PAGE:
I love strolling through cemeteries – the older and more overgrown, the better, of course. I’m not particularly ghoulish, though. I just enjoy the underlying history that cemeteries provide. Some of that history is relayed in tomb stones and monuments. Often, however, the history is contained beneath more subtle contexts: the layout of the stones, the level of ruin within the cemetery, the innocuous placing of a fence…
See that fence in the background? It denotes the racial divide at Pleasant Grove Cemetery in Ladonia, Fannin County, Texas.
… that’s right – the South, which my website Red River Historian documents, still contains the remnants of segregation inside many of its cemeteries. Because even in death, the powers that be insisted that races had to remain separated.
The cemetery in the ghost town of Cannon (Grayson County, Texas) became segregated after the Civil War. The segregation was denoted through a road that divided the two burial grounds, which is visible in the background. Before the war, enslaved people were sometimes interred with their white masters, but their graves were marked with wooden stakes. After the war, the first African American burials were also marked with wooden markers.
In the pre-Civil War period, segregated burial places were not needed, as blacks – most of whom were enslaved – were either buried without so much as a tomb stone, or were interred amongst their masters. There were some designated “slave cemeteries” in a few select locations – such as near large plantations or in the cities – but most of these burial places are no longer visible, as time, neglect, and outright disrespect have taken their toll on them.
A wooden marker, most likely for an enlsaved person, at Kentuckytown Cemetery (Grayson County, Texas).
This enslaved woman was interred with the white family at Vittetoe Cemetery (Grayson County). However, her tomb does not commemorate her name – it simply denotes what she was to those who owned her.
The few free people of color often confined their cemeteries within their church yards, such as St. Augustine Church near Natchitoches, Louisiana.
A brick tomb at St. Augustine Church cemetery, which was founded by Creole families in the early 19th century, in Natchitoches Parish, Louisiana.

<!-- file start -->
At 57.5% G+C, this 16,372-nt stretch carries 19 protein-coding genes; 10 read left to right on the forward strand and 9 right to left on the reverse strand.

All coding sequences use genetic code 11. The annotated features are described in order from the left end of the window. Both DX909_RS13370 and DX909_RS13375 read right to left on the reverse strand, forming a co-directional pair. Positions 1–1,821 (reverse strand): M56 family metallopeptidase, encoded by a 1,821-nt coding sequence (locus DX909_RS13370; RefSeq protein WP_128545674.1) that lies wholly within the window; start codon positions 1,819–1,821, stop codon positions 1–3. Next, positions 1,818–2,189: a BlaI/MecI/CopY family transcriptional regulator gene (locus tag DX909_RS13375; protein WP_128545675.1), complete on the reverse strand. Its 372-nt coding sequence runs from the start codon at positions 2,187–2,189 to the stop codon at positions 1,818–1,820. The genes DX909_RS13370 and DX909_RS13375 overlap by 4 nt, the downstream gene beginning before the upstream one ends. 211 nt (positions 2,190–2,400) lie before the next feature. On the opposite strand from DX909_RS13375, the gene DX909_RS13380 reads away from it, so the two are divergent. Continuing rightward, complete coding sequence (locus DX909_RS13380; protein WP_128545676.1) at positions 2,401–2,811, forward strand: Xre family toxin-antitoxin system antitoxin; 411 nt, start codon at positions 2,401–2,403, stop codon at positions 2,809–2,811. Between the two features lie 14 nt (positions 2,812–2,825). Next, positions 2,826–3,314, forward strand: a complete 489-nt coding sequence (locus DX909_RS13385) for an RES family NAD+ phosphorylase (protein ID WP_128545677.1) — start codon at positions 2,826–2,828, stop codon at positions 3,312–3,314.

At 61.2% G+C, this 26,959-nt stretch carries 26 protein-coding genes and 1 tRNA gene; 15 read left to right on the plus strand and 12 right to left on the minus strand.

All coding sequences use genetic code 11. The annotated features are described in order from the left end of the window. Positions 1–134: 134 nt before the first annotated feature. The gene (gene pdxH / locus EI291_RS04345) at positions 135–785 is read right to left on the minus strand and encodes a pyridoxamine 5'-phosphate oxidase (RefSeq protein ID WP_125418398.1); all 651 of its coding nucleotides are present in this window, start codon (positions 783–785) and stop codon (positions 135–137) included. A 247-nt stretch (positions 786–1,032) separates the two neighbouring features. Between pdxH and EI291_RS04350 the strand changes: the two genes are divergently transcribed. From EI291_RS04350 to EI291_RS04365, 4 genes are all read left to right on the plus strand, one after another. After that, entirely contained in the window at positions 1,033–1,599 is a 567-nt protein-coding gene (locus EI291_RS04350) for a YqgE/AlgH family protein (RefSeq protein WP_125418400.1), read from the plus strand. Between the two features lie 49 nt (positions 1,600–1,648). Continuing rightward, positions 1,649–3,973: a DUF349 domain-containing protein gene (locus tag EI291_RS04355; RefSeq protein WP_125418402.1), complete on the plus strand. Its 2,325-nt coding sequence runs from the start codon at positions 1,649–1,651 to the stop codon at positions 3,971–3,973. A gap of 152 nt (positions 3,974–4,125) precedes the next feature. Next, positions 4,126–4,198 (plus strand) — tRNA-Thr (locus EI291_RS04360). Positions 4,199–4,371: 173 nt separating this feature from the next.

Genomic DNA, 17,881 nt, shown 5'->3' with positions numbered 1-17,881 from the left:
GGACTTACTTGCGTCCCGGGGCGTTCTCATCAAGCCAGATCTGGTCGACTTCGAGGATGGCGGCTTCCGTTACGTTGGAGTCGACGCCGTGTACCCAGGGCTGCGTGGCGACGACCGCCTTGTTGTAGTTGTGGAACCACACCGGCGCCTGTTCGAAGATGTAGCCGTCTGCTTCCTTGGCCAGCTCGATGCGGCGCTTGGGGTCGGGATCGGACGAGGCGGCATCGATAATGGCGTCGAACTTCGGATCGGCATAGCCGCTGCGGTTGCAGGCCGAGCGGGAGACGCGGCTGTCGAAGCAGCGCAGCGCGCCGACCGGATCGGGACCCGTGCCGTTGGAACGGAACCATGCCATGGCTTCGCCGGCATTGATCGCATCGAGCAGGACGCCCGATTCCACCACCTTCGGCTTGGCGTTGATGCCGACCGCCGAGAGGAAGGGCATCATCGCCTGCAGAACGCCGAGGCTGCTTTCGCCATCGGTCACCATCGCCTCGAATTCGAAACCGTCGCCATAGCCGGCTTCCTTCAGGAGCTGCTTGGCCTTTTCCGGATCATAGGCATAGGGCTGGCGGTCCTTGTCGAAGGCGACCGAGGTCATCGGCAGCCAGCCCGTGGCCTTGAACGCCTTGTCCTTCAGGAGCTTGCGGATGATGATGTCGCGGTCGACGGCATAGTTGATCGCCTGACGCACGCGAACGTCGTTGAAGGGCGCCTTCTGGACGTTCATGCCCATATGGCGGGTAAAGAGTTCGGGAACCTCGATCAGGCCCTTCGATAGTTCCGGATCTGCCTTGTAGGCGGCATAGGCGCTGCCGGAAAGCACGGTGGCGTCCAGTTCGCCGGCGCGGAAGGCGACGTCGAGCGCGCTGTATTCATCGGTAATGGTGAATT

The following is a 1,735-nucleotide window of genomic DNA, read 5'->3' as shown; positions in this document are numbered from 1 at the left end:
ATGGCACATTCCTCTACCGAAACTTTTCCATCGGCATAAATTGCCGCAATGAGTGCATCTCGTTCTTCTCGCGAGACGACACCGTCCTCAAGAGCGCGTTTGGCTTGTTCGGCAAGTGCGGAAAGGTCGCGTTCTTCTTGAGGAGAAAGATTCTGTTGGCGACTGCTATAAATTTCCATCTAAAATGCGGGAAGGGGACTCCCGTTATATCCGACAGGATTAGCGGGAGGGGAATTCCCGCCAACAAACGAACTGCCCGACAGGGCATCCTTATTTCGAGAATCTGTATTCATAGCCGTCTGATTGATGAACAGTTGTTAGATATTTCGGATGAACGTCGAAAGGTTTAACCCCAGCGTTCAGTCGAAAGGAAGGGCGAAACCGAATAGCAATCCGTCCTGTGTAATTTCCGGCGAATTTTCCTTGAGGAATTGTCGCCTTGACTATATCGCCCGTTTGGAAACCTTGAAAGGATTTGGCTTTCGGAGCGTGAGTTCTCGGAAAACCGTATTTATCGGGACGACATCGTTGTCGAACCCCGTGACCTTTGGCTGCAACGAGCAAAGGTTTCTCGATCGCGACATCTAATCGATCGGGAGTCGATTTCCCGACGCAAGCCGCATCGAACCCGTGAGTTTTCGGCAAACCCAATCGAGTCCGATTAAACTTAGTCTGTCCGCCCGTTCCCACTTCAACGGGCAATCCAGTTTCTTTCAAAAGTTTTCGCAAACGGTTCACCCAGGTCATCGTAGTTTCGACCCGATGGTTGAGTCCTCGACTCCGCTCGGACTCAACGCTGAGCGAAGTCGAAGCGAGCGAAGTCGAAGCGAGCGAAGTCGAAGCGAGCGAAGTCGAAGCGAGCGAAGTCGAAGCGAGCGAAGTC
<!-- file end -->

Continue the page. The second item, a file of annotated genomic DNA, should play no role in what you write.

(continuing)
In the period after the Civil War, which historians call “reconstruction,” Southern whites were unwilling to see their former slaves as equals. Cities and communities set aside portions of burial grounds for blacks, but these “Negro Cemeteries” (often deemed “Freedman Cemeteries”) were completely separated, usually by fences, or hedges, or pathways. With little money for upkeep and many African American families leaving the South due to racial violence and economic discrimination, their cemeteries became less maintained. Eventually, many of these boneyards were razed by construction projects or were just simply ignored.
The “Negro Cemetery” near Central Expressway in the State-Thomas area of Dallas was bulldozed in the 1960s to make way for the expansion of US 75.
History is lost this way. Of course, that may have been the reason behind the neglect and disregard.
Yet, especially in smaller communities, the “Negro Cemeteries” are still extant and active. Black cemeteries are extremely interesting to me, as their very existence lends an aura of defiance against the southern U.S. social structure. Though the tombs may not be as elaborate as those designed for affluent whites, black graves are just as loud – they serve as the final and eternal stamp on the world, indicating that the person buried there mattered as much as any other man or woman.
While simple, this grave of a black man in Tatums, Carter County, Oklahoma, makes sure to commemorate the person interred within. Tatums is one of Oklahoma’s historical all-black towns.
I plan on visiting and documenting many more black cemeteries. The southern, segregated graveyard is a fascinating aspect of history that tells a lot about not only the people interred there, but about the community in which they’re buried.